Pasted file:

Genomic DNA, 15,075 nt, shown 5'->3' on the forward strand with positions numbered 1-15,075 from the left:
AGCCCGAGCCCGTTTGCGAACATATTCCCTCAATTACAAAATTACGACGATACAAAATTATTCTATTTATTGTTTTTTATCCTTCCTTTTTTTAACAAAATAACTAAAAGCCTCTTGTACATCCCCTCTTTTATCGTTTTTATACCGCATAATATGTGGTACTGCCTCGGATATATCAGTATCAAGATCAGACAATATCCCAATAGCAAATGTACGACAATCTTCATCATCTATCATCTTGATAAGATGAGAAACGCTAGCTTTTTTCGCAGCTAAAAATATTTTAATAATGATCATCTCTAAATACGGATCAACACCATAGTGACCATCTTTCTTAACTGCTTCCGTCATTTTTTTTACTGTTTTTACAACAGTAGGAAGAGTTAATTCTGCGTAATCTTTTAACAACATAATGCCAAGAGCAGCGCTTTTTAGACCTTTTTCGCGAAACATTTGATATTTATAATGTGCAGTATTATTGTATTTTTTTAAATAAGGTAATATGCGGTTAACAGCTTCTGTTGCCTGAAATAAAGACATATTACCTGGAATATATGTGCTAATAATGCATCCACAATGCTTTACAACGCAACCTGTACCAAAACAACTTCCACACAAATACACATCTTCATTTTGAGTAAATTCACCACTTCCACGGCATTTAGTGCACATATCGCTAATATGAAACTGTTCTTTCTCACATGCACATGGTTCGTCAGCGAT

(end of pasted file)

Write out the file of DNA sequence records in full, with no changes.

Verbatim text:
Genomic DNA, 15,075 nt, shown 5'->3' on the forward strand with positions numbered 1-15,075 from the left:
AGCCCGAGCCCGTTTGCGAACATATTCCCTCAATTACAAAATTACGACGATACAAAATTATTCTATTTATTGTTTTTTATCCTTCCTTTTTTTAACAAAATAACTAAAAGCCTCTTGTACATCCCCTCTTTTATCGTTTTTATACCGCATAATATGTGGTACTGCCTCGGATATATCAGTATCAAGATCAGACAATATCCCAATAGCAAATGTACGACAATCTTCATCATCTATCATCTTGATAAGATGAGAAACGCTAGCTTTTTTCGCAGCTAAAAATATTTTAATAATGATCATCTCTAAATACGGATCAACACCATAGTGACCATCTTTCTTAACTGCTTCCGTCATTTTTTTTACTGTTTTTACAACAGTAGGAAGAGTTAATTCTGCGTAATCTTTTAACAACATAATGCCAAGAGCAGCGCTTTTTAGACCTTTTTCGCGAAACATTTGATATTTATAATGTGCAGTATTATTGTATTTTTTTAAATAAGGTAATATGCGGTTAACAGCTTCTGTTGCCTGAAATAAAGACATATTACCTGGAATATATGTGCTAATAATGCATCCACAATGCTTTACAACGCAACCTGTACCAAAACAACTTCCACACAAATACACATCTTCATTTTGAGTAAATTCACCACTTCCACGGCATTTAGTGCACATATCGCTAATATGAAACTGTTCTTTCTCACATGCACATGGTTCGTCAGCGAT